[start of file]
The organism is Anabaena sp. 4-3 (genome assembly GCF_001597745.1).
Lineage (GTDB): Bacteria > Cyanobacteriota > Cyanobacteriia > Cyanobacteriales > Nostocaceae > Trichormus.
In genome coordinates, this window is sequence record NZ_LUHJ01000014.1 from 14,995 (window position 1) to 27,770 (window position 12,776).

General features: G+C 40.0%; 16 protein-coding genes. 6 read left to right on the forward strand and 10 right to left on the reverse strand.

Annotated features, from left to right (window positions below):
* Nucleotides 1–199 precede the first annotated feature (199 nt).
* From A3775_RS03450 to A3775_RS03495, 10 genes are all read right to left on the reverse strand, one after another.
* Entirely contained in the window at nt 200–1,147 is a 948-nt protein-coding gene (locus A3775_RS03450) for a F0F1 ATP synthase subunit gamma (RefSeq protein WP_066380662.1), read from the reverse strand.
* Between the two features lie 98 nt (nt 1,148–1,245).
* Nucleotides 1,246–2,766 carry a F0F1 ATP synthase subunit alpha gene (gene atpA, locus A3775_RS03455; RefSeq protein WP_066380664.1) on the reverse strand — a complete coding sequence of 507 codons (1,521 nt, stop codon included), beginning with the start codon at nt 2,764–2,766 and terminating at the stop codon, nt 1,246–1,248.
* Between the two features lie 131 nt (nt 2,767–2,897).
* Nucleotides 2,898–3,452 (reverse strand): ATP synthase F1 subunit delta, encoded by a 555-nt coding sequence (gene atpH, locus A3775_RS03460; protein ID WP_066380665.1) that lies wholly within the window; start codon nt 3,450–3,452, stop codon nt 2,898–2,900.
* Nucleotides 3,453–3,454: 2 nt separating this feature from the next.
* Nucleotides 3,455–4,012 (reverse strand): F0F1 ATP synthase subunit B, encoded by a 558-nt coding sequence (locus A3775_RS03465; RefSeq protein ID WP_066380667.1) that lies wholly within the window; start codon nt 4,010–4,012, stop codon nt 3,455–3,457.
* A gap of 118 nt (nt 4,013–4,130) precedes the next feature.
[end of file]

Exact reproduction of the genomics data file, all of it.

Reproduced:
The organism is Anabaena sp. 4-3 (genome assembly GCF_001597745.1).
Lineage (GTDB): Bacteria > Cyanobacteriota > Cyanobacteriia > Cyanobacteriales > Nostocaceae > Trichormus.
In genome coordinates, this window is sequence record NZ_LUHJ01000014.1 from 14,995 (window position 1) to 27,770 (window position 12,776).

General features: G+C 40.0%; 16 protein-coding genes. 6 read left to right on the forward strand and 10 right to left on the reverse strand.

Annotated features, from left to right (window positions below):
* Nucleotides 1–199 precede the first annotated feature (199 nt).
* From A3775_RS03450 to A3775_RS03495, 10 genes are all read right to left on the reverse strand, one after another.
* Entirely contained in the window at nt 200–1,147 is a 948-nt protein-coding gene (locus A3775_RS03450) for a F0F1 ATP synthase subunit gamma (RefSeq protein WP_066380662.1), read from the reverse strand.
* Between the two features lie 98 nt (nt 1,148–1,245).
* Nucleotides 1,246–2,766 carry a F0F1 ATP synthase subunit alpha gene (gene atpA, locus A3775_RS03455; RefSeq protein WP_066380664.1) on the reverse strand — a complete coding sequence of 507 codons (1,521 nt, stop codon included), beginning with the start codon at nt 2,764–2,766 and terminating at the stop codon, nt 1,246–1,248.
* Between the two features lie 131 nt (nt 2,767–2,897).
* Nucleotides 2,898–3,452 (reverse strand): ATP synthase F1 subunit delta, encoded by a 555-nt coding sequence (gene atpH, locus A3775_RS03460; protein ID WP_066380665.1) that lies wholly within the window; start codon nt 3,450–3,452, stop codon nt 2,898–2,900.
* Nucleotides 3,453–3,454: 2 nt separating this feature from the next.
* Nucleotides 3,455–4,012 (reverse strand): F0F1 ATP synthase subunit B, encoded by a 558-nt coding sequence (locus A3775_RS03465; RefSeq protein ID WP_066380667.1) that lies wholly within the window; start codon nt 4,010–4,012, stop codon nt 3,455–3,457.
* A gap of 118 nt (nt 4,013–4,130) precedes the next feature.